Texas Ranger Jake Cutter arrests gambler Paul Regret, but soon finds himself teamed with his prisoner in an undercover effort to defeat a band of renegade arms merchants and thieves known as Comancheros.
Two Army officers, an alcoholic ex-Confederate soldier and a womanizing Mexican travel to Mexico on a secret mission to prevent a megalomaniacal ex-Confederate colonel from selling a cache of stolen rifles to a band of murderous Apaches.Written by
Marty McKee <firstname.lastname@example.org>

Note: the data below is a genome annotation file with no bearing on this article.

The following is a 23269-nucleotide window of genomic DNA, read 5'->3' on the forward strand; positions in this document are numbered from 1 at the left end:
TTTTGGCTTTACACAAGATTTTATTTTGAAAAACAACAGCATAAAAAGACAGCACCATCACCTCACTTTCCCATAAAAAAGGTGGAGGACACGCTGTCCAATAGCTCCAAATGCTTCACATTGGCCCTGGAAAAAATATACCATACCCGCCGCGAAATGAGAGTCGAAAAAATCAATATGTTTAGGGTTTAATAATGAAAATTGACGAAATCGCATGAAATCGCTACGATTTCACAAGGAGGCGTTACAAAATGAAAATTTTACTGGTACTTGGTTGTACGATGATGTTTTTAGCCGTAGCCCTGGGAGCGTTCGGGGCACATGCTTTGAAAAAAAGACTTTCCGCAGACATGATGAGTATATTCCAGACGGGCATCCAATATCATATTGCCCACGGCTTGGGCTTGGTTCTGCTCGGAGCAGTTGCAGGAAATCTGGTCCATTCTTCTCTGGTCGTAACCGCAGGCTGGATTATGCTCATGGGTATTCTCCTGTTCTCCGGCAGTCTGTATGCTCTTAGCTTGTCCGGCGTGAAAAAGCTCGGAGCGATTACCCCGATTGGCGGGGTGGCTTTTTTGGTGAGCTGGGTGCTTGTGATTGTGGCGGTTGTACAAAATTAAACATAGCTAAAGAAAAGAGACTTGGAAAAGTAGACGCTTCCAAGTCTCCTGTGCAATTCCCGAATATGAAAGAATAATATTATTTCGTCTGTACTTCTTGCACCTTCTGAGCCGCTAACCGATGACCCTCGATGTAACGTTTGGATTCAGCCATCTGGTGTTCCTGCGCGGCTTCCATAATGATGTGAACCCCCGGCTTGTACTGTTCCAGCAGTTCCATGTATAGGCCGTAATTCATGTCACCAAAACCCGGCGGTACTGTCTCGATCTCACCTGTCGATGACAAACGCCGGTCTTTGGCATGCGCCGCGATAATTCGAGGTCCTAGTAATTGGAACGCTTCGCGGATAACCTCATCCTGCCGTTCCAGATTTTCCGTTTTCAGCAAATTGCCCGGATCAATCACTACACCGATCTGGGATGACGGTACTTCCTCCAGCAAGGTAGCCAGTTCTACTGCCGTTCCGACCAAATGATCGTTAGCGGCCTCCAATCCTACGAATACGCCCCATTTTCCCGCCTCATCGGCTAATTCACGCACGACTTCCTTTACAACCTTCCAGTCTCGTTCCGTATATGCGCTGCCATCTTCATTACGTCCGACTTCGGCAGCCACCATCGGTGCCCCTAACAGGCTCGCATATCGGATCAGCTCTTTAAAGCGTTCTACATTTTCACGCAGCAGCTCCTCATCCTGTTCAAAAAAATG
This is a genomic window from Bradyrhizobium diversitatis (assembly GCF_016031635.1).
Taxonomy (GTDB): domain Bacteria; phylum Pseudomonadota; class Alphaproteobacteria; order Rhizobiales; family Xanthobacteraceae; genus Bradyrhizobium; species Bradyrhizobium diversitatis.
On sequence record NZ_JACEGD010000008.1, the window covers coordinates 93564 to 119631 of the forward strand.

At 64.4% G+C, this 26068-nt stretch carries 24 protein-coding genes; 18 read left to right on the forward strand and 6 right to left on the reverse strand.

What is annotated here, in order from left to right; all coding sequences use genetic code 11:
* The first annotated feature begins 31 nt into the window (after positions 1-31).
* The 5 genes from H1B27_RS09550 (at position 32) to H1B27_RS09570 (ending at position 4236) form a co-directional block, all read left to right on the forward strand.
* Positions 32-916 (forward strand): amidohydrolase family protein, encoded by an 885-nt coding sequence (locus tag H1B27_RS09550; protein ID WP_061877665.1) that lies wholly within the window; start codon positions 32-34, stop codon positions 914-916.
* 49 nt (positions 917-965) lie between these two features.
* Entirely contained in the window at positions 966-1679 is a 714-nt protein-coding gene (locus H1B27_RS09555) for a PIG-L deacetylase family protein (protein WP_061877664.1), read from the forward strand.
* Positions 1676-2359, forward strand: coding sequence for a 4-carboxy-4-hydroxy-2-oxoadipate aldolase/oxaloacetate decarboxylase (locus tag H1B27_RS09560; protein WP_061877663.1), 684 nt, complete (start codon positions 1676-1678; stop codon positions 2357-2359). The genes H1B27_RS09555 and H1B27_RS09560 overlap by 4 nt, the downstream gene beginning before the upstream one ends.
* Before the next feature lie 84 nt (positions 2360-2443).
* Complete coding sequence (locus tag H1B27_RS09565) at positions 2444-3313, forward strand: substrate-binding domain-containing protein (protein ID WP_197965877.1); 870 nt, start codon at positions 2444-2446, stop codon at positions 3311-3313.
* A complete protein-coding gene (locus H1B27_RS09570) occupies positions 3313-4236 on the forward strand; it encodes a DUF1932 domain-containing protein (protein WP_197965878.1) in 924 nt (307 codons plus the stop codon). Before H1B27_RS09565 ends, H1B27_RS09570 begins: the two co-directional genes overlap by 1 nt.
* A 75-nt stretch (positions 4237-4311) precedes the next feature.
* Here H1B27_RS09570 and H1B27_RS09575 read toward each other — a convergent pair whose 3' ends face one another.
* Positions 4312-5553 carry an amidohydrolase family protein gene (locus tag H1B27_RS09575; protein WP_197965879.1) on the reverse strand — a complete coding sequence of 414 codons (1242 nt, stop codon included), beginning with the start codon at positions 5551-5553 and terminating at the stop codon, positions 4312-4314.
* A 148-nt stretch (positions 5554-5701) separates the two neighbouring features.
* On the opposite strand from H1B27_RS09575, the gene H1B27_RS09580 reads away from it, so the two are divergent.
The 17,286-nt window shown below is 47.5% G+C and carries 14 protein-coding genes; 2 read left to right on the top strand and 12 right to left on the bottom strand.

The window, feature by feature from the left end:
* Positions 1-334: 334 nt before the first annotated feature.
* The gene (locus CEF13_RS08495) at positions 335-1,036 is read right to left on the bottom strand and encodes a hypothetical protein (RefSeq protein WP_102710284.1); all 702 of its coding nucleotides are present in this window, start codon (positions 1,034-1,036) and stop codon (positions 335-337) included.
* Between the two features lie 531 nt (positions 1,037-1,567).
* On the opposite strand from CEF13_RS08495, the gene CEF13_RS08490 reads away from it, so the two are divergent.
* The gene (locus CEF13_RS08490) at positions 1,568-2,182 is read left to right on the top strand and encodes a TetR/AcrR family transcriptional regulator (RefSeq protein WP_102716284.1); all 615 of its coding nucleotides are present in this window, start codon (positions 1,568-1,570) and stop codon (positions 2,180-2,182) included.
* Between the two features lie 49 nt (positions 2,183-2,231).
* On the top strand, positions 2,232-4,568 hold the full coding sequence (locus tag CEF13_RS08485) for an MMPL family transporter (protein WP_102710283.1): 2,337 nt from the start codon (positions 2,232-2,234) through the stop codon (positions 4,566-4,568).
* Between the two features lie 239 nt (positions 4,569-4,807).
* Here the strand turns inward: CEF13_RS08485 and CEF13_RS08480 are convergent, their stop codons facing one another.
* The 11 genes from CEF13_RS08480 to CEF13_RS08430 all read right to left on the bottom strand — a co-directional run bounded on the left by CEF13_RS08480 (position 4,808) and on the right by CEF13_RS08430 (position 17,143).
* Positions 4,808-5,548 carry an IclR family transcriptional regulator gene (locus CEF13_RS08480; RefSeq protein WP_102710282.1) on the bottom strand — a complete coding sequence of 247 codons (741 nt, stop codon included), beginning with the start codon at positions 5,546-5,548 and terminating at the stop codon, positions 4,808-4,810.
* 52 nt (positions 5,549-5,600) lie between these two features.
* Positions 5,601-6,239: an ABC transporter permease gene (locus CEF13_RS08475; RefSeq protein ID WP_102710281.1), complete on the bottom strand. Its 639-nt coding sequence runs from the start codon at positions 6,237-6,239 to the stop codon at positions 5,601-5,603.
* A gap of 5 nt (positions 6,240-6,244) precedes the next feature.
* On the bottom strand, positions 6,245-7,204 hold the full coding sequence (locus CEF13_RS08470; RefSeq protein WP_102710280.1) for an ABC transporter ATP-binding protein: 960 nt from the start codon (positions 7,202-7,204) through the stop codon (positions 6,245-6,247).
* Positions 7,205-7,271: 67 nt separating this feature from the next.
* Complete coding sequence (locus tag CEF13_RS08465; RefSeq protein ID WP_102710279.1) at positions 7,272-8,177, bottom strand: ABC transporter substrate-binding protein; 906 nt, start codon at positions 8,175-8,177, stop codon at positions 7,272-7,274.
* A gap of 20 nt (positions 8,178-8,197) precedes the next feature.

"Rio Conchos" is a tough, fast-paced, action-packed western, with good performances by all concerned. If the story--Union soldiers go undercover to find the men who are supplying guns to renegade Indians and outlaws and come across a Confederate plot to carve out territory in the West--seems familiar, that's because it's a variation of John Wayne's "The Commancheros" of a few years earlier, and it's almost as good, and in some ways better. Richard Boone gives a very flavorful performance as the tough major in charge of the operation, in conflict with subordinate Stuart Whitman. Jim Brown, in his film debut, is a bit stiff, but otherwise acquits himself quite well. Anthony Franciosa, playing a Mexican outlaw paroled to accompany them on the mission, doesn't quite pull the characterization off, but handles the action scenes very well. Director Gordon Douglas, an old pro at this kind of picture, keeps things going at breakneck speed, with exciting action scenes and good byplay between the characters. This is one of the best-made action westerns of the '60s, with good plot twists, and is consistently interesting all the way through. Highly recommended for western fans.
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